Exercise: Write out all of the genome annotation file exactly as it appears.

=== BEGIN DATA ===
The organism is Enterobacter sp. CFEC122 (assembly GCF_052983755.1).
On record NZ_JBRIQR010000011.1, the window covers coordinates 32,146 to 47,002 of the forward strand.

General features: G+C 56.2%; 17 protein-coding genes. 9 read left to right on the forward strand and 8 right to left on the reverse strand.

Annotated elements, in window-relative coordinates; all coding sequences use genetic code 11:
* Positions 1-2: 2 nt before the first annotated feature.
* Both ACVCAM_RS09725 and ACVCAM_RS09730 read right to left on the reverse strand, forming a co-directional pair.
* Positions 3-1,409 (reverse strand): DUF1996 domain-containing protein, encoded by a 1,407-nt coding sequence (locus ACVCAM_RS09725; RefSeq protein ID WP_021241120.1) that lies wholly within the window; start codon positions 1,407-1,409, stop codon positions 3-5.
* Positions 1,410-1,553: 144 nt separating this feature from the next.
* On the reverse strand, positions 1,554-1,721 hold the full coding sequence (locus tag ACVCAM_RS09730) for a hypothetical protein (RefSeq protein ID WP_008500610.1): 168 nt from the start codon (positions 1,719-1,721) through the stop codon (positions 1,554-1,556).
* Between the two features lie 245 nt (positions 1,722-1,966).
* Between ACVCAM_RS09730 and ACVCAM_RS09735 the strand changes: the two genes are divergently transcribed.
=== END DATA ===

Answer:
The organism is Enterobacter sp. CFEC122 (assembly GCF_052983755.1).
On record NZ_JBRIQR010000011.1, the window covers coordinates 32,146 to 47,002 of the forward strand.

General features: G+C 56.2%; 17 protein-coding genes. 9 read left to right on the forward strand and 8 right to left on the reverse strand.

Annotated elements, in window-relative coordinates; all coding sequences use genetic code 11:
* Positions 1-2: 2 nt before the first annotated feature.
* Both ACVCAM_RS09725 and ACVCAM_RS09730 read right to left on the reverse strand, forming a co-directional pair.
* Positions 3-1,409 (reverse strand): DUF1996 domain-containing protein, encoded by a 1,407-nt coding sequence (locus ACVCAM_RS09725; RefSeq protein ID WP_021241120.1) that lies wholly within the window; start codon positions 1,407-1,409, stop codon positions 3-5.
* Positions 1,410-1,553: 144 nt separating this feature from the next.
* On the reverse strand, positions 1,554-1,721 hold the full coding sequence (locus tag ACVCAM_RS09730) for a hypothetical protein (RefSeq protein ID WP_008500610.1): 168 nt from the start codon (positions 1,719-1,721) through the stop codon (positions 1,554-1,556).
* Between the two features lie 245 nt (positions 1,722-1,966).
* Between ACVCAM_RS09730 and ACVCAM_RS09735 the strand changes: the two genes are divergently transcribed.